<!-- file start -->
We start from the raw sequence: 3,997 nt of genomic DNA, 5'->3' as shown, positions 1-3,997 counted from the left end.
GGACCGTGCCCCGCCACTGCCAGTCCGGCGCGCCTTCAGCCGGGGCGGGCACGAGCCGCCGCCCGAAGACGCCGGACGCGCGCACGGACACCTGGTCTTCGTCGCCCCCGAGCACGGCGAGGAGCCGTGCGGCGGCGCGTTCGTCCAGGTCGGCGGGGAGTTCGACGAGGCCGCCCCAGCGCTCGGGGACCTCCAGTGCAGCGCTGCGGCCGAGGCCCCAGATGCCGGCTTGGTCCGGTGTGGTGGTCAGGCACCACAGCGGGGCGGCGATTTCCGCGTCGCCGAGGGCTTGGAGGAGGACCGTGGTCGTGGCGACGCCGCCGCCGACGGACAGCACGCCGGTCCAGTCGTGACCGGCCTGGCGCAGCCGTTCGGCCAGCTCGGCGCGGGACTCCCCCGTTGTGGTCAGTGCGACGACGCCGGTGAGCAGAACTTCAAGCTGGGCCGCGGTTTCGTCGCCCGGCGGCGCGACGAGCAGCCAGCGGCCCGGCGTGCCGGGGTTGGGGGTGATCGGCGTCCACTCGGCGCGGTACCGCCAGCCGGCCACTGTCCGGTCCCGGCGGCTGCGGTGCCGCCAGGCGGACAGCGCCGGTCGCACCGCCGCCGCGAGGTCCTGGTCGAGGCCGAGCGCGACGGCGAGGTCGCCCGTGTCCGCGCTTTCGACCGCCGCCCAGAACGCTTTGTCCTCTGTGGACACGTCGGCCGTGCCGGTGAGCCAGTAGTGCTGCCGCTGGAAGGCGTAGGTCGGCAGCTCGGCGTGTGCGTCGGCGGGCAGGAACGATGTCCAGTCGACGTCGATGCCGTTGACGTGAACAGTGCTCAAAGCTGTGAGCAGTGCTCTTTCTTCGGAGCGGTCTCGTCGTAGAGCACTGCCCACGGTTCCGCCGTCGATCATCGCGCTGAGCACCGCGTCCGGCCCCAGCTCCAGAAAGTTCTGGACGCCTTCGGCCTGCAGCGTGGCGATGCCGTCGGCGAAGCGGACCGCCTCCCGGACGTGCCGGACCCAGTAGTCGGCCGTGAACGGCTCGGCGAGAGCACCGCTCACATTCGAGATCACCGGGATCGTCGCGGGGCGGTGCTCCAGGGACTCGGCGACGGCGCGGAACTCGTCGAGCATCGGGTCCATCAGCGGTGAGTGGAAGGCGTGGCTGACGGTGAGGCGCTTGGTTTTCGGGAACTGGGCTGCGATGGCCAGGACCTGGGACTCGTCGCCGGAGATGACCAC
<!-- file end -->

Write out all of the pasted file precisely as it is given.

We start from the raw sequence: 3,997 nt of genomic DNA, 5'->3' as shown, positions 1-3,997 counted from the left end.
GGACCGTGCCCCGCCACTGCCAGTCCGGCGCGCCTTCAGCCGGGGCGGGCACGAGCCGCCGCCCGAAGACGCCGGACGCGCGCACGGACACCTGGTCTTCGTCGCCCCCGAGCACGGCGAGGAGCCGTGCGGCGGCGCGTTCGTCCAGGTCGGCGGGGAGTTCGACGAGGCCGCCCCAGCGCTCGGGGACCTCCAGTGCAGCGCTGCGGCCGAGGCCCCAGATGCCGGCTTGGTCCGGTGTGGTGGTCAGGCACCACAGCGGGGCGGCGATTTCCGCGTCGCCGAGGGCTTGGAGGAGGACCGTGGTCGTGGCGACGCCGCCGCCGACGGACAGCACGCCGGTCCAGTCGTGACCGGCCTGGCGCAGCCGTTCGGCCAGCTCGGCGCGGGACTCCCCCGTTGTGGTCAGTGCGACGACGCCGGTGAGCAGAACTTCAAGCTGGGCCGCGGTTTCGTCGCCCGGCGGCGCGACGAGCAGCCAGCGGCCCGGCGTGCCGGGGTTGGGGGTGATCGGCGTCCACTCGGCGCGGTACCGCCAGCCGGCCACTGTCCGGTCCCGGCGGCTGCGGTGCCGCCAGGCGGACAGCGCCGGTCGCACCGCCGCCGCGAGGTCCTGGTCGAGGCCGAGCGCGACGGCGAGGTCGCCCGTGTCCGCGCTTTCGACCGCCGCCCAGAACGCTTTGTCCTCTGTGGACACGTCGGCCGTGCCGGTGAGCCAGTAGTGCTGCCGCTGGAAGGCGTAGGTCGGCAGCTCGGCGTGTGCGTCGGCGGGCAGGAACGATGTCCAGTCGACGTCGATGCCGTTGACGTGAACAGTGCTCAAAGCTGTGAGCAGTGCTCTTTCTTCGGAGCGGTCTCGTCGTAGAGCACTGCCCACGGTTCCGCCGTCGATCATCGCGCTGAGCACCGCGTCCGGCCCCAGCTCCAGAAAGTTCTGGACGCCTTCGGCCTGCAGCGTGGCGATGCCGTCGGCGAAGCGGACCGCCTCCCGGACGTGCCGGACCCAGTAGTCGGCCGTGAACGGCTCGGCGAGAGCACCGCTCACATTCGAGATCACCGGGATCGTCGCGGGGCGGTGCTCCAGGGACTCGGCGACGGCGCGGAACTCGTCGAGCATCGGGTCCATCAGCGGTGAGTGGAAGGCGTGGCTGACGGTGAGGCGCTTGGTTTTCGGGAACTGGGCTGCGATGGCCAGGACCTGGGACTCGTCGCCGGAGATGACCAC